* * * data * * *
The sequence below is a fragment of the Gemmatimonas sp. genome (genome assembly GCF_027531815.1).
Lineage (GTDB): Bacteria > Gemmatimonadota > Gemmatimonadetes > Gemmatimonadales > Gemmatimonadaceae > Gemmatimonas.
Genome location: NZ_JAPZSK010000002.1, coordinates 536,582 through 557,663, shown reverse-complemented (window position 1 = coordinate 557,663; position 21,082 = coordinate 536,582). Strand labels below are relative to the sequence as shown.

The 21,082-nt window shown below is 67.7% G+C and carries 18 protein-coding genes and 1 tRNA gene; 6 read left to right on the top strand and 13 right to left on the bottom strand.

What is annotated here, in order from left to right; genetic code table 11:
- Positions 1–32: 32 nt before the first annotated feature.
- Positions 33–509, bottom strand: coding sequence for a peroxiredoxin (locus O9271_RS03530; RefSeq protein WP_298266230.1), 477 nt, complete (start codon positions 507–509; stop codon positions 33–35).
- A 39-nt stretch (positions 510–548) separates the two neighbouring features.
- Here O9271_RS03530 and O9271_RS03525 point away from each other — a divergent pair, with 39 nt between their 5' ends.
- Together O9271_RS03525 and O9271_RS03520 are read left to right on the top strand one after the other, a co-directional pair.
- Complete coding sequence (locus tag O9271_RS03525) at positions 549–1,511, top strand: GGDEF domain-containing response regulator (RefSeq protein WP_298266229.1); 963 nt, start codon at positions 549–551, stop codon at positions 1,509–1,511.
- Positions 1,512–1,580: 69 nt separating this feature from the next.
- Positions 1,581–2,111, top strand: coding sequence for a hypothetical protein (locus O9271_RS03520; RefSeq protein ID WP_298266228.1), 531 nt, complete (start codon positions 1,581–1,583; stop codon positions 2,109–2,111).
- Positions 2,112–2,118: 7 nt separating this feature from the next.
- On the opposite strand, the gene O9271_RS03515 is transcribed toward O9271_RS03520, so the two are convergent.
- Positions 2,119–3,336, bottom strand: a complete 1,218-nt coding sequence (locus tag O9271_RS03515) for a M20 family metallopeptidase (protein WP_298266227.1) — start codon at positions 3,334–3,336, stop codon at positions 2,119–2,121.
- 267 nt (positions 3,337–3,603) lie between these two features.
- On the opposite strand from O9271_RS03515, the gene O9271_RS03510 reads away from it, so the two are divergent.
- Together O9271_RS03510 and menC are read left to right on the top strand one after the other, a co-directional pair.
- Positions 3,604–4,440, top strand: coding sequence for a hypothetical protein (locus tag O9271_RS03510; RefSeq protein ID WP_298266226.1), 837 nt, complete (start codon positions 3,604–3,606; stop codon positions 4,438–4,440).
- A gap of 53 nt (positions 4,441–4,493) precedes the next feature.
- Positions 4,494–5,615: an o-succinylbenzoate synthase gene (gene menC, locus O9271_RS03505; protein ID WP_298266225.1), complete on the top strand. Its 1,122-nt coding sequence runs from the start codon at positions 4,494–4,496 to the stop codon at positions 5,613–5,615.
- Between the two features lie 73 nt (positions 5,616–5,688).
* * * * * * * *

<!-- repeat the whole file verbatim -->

The sequence below is a fragment of the Gemmatimonas sp. genome (genome assembly GCF_027531815.1).
Lineage (GTDB): Bacteria > Gemmatimonadota > Gemmatimonadetes > Gemmatimonadales > Gemmatimonadaceae > Gemmatimonas.
Genome location: NZ_JAPZSK010000002.1, coordinates 536,582 through 557,663, shown reverse-complemented (window position 1 = coordinate 557,663; position 21,082 = coordinate 536,582). Strand labels below are relative to the sequence as shown.

The 21,082-nt window shown below is 67.7% G+C and carries 18 protein-coding genes and 1 tRNA gene; 6 read left to right on the top strand and 13 right to left on the bottom strand.

What is annotated here, in order from left to right; genetic code table 11:
- Positions 1–32: 32 nt before the first annotated feature.
- Positions 33–509, bottom strand: coding sequence for a peroxiredoxin (locus O9271_RS03530; RefSeq protein WP_298266230.1), 477 nt, complete (start codon positions 507–509; stop codon positions 33–35).
- A 39-nt stretch (positions 510–548) separates the two neighbouring features.
- Here O9271_RS03530 and O9271_RS03525 point away from each other — a divergent pair, with 39 nt between their 5' ends.
- Together O9271_RS03525 and O9271_RS03520 are read left to right on the top strand one after the other, a co-directional pair.
- Complete coding sequence (locus tag O9271_RS03525) at positions 549–1,511, top strand: GGDEF domain-containing response regulator (RefSeq protein WP_298266229.1); 963 nt, start codon at positions 549–551, stop codon at positions 1,509–1,511.
- Positions 1,512–1,580: 69 nt separating this feature from the next.
- Positions 1,581–2,111, top strand: coding sequence for a hypothetical protein (locus O9271_RS03520; RefSeq protein ID WP_298266228.1), 531 nt, complete (start codon positions 1,581–1,583; stop codon positions 2,109–2,111).
- Positions 2,112–2,118: 7 nt separating this feature from the next.
- On the opposite strand, the gene O9271_RS03515 is transcribed toward O9271_RS03520, so the two are convergent.
- Positions 2,119–3,336, bottom strand: a complete 1,218-nt coding sequence (locus tag O9271_RS03515) for a M20 family metallopeptidase (protein WP_298266227.1) — start codon at positions 3,334–3,336, stop codon at positions 2,119–2,121.
- 267 nt (positions 3,337–3,603) lie between these two features.
- On the opposite strand from O9271_RS03515, the gene O9271_RS03510 reads away from it, so the two are divergent.
- Together O9271_RS03510 and menC are read left to right on the top strand one after the other, a co-directional pair.
- Positions 3,604–4,440, top strand: coding sequence for a hypothetical protein (locus tag O9271_RS03510; RefSeq protein ID WP_298266226.1), 837 nt, complete (start codon positions 3,604–3,606; stop codon positions 4,438–4,440).
- A gap of 53 nt (positions 4,441–4,493) precedes the next feature.
- Positions 4,494–5,615: an o-succinylbenzoate synthase gene (gene menC, locus O9271_RS03505; protein ID WP_298266225.1), complete on the top strand. Its 1,122-nt coding sequence runs from the start codon at positions 4,494–4,496 to the stop codon at positions 5,613–5,615.
- Between the two features lie 73 nt (positions 5,616–5,688).